It wasn’t that long ago that our digital behavior and presence was something completely strange and unwelcomed by employers. Organizations used to lock access to the Internet, then to social media and any other kind of possible distraction. The Internet police state was patrolling in full force. Then smartphones came along and companies lost complete control over their employees Internet behavior. In addition to that our presence on the Internet became a kind of a reference point. Recruiters wanted to know more, to understand more about their future choices- like a game where everybody tries to find out more about firms but also firms try to learn about people and scout professionals by following or identifying who is what, says what, does what.
My generation’s workforce is different. We do things in a completely different way. We are 100% dependent on search engines, ours is a connected and wired approach to doing things, learning, and delivering. Long tasks seem much more boring than ever, long-term plans completely uninteresting. My workforce looks for an environment to satisfy a thirst for speedy knowledge, ambitious projects and seamless wired decision-making. Many organizations do not seem able to understand this.
There are exceptions, such as Google, but the majority stand on forms and norms belonging to the previous century. Norms not designed to serve an information thirsty workforce, fully digitalized and addicted to social networks. Many working environments remain focused on isolating people instead of mixing them, taking advantage of a new kind of talent to collaborate with, operating in an interrupt-driven mode to find the right information, and to easily apply a crowd-sourced approach of problem solving. My generation doesn’t know much and doesn’t care much about sealed and well-hidden knowledge. However, we will easily trade off old world privileges for access to new, fresh, exciting big data, and tools that will enable us to make the difference.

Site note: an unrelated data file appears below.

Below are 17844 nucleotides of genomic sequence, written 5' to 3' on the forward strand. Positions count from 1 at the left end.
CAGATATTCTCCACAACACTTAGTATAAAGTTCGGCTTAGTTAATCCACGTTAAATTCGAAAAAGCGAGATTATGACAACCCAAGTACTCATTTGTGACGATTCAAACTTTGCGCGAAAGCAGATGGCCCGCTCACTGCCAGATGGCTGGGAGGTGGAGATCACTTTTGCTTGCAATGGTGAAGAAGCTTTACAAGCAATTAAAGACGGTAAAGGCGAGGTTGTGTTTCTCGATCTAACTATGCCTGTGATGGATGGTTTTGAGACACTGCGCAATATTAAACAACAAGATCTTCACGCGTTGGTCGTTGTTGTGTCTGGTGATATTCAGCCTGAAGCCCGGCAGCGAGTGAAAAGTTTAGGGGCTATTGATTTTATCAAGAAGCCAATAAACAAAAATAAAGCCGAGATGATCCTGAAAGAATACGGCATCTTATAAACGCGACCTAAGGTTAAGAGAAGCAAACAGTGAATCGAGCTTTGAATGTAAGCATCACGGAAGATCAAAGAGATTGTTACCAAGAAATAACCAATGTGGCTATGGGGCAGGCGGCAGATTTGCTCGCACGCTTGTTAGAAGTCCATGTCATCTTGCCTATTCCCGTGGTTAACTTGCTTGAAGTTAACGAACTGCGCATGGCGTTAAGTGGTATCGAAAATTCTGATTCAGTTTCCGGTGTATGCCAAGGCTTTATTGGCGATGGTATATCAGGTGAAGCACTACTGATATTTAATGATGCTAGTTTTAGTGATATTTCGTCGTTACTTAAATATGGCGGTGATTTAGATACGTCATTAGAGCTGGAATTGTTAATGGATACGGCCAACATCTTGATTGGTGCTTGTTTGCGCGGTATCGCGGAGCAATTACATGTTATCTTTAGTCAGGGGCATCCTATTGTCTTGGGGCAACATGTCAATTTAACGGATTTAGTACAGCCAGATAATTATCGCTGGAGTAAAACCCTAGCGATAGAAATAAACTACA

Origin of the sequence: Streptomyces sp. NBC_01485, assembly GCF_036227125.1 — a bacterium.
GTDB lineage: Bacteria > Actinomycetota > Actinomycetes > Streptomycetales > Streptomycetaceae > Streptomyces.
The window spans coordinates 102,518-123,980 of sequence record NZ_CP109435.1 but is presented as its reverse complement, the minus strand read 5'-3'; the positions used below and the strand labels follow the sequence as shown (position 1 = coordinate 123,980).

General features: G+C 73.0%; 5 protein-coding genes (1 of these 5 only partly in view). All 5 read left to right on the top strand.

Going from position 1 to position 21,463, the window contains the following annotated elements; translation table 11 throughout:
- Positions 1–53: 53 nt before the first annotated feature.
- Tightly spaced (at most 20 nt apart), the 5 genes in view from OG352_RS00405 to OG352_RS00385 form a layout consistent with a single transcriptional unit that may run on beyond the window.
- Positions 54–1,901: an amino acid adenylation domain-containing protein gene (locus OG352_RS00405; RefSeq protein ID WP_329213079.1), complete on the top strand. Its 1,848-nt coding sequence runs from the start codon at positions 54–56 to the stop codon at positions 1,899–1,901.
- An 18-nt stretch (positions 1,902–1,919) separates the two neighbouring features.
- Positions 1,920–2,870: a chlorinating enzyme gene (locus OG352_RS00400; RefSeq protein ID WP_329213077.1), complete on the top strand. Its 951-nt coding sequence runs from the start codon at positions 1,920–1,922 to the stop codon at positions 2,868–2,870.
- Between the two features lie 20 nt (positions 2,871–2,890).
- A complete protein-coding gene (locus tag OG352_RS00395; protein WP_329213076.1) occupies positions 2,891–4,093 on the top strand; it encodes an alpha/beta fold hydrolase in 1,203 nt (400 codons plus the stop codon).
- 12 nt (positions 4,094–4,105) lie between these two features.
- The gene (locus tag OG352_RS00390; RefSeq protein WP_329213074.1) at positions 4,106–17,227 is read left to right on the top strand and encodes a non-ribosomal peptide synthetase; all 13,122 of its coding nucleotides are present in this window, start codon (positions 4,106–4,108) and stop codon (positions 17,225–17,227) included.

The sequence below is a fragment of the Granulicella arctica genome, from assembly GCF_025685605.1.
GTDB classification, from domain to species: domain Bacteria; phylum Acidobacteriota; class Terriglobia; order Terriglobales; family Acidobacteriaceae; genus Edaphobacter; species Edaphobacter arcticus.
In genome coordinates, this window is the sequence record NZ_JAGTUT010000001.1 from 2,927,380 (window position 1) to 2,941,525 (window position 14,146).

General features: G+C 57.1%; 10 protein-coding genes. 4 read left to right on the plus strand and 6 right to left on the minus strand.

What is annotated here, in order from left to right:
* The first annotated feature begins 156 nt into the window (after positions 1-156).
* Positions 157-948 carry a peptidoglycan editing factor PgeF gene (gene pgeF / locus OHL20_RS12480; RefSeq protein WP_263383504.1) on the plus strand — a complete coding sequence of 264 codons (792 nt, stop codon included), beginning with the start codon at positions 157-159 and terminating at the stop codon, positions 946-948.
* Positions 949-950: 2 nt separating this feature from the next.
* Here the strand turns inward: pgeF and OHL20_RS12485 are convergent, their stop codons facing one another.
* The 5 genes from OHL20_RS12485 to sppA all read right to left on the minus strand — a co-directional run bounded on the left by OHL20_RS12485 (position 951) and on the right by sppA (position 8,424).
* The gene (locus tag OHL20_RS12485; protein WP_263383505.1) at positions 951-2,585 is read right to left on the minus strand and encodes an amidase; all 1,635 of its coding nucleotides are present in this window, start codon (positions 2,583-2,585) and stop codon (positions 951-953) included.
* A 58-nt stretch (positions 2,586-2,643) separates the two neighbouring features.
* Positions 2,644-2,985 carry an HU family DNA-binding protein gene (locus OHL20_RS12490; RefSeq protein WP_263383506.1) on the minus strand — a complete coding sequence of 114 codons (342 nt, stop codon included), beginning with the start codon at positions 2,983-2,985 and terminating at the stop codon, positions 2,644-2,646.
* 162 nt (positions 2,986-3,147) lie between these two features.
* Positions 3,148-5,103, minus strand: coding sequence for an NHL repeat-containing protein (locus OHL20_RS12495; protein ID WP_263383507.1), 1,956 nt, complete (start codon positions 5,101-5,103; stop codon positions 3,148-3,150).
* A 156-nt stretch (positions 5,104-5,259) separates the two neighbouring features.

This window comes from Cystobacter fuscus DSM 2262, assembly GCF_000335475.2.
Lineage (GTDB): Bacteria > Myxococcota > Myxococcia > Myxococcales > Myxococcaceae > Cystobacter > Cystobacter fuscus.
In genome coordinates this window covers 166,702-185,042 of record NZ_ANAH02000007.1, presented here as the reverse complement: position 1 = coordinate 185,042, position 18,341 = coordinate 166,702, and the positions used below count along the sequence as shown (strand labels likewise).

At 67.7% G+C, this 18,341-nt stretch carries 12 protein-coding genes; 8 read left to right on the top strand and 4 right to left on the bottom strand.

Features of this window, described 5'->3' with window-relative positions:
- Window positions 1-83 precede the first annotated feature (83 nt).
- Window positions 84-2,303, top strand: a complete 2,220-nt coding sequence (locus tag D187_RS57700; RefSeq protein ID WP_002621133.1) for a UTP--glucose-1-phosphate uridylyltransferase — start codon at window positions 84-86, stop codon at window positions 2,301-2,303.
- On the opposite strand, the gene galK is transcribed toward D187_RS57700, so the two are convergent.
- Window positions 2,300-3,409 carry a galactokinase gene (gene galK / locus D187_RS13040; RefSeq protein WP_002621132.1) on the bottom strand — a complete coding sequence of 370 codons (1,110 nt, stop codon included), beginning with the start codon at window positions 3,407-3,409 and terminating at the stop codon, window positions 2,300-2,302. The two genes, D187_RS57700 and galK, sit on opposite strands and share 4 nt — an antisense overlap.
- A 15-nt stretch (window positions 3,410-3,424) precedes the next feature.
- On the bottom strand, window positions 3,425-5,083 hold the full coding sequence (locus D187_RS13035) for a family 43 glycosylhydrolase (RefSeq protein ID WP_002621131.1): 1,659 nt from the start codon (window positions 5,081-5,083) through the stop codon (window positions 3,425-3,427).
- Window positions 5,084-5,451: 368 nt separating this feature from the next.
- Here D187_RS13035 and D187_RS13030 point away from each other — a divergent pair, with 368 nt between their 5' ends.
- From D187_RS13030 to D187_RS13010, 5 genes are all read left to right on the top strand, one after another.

Pete Motersenn says, “This is the set of data relating to a person’s deepest held beliefs, core values, and personality. It’s what makes a person unique in the world, just as the social graph helps to show what makes her similar to others. The data set is under-developed at the moment, and it’s quite difficult to design for, even conceptually.”
Given that psychology still struggles to explain exactly how our personal identities function, it’s not surprising that documenting such information in a computable form is slow to emerge. There are early indicators that this will change, however. For example, Proust.com, a relatively new (and struggling) social-networking service, asks users to document intimate details of their lives and their beliefs based on the idea of the famed Proust Questionnaire. Yes I know what you’re probably thinking, “But that is just a bit too creepy and invasive.” If you think that way, it is only because you do not yet see the value in that sort of behavior. And that is exactly what sets my generation apart – we do!